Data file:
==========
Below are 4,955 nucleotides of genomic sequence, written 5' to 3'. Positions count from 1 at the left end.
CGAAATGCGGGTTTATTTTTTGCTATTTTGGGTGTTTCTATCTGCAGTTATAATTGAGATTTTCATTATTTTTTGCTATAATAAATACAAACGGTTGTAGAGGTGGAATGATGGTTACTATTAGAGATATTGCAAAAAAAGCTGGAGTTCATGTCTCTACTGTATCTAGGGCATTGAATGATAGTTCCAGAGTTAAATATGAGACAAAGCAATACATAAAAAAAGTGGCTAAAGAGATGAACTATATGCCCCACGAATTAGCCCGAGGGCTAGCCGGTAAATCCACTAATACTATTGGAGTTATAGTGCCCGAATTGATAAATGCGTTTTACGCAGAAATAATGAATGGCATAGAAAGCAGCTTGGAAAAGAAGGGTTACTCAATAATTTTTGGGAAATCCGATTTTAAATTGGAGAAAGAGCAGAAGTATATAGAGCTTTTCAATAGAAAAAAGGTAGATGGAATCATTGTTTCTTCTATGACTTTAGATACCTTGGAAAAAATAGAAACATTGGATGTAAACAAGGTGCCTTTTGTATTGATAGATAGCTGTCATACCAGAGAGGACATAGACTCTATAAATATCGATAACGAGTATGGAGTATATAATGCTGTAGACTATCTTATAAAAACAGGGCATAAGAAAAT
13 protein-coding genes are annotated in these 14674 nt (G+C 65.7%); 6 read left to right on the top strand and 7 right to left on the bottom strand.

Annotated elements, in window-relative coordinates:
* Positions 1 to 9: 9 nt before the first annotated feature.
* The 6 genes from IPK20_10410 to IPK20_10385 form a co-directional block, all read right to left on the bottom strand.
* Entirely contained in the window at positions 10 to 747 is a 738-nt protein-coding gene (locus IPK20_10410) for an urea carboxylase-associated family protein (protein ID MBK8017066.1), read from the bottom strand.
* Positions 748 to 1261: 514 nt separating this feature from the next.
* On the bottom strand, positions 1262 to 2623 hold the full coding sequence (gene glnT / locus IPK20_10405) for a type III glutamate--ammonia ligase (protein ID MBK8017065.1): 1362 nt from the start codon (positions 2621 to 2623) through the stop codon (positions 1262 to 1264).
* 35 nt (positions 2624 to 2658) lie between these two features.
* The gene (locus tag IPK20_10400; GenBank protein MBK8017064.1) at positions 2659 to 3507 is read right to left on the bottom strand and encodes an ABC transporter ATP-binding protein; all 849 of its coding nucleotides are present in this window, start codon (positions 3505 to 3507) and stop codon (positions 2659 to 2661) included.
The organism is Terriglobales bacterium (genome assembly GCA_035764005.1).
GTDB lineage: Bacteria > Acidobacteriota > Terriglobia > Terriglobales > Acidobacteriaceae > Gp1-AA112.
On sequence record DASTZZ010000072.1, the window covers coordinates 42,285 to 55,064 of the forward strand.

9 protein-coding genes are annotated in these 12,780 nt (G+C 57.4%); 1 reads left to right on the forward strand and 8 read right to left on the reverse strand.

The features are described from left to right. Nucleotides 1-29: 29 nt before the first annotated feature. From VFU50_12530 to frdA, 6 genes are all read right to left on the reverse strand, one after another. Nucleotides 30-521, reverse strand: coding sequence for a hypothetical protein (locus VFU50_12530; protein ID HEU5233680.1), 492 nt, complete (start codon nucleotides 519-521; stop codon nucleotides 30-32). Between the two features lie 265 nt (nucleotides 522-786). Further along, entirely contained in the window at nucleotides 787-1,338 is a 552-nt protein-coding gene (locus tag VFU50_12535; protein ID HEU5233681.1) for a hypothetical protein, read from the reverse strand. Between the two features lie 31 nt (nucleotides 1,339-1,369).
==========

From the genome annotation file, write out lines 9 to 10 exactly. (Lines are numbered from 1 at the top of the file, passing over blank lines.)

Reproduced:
* On the bottom strand, positions 1262 to 2623 hold the full coding sequence (gene glnT / locus IPK20_10405) for a type III glutamate--ammonia ligase (protein ID MBK8017065.1): 1362 nt from the start codon (positions 2621 to 2623) through the stop codon (positions 1262 to 1264).
* 35 nt (positions 2624 to 2658) lie between these two features.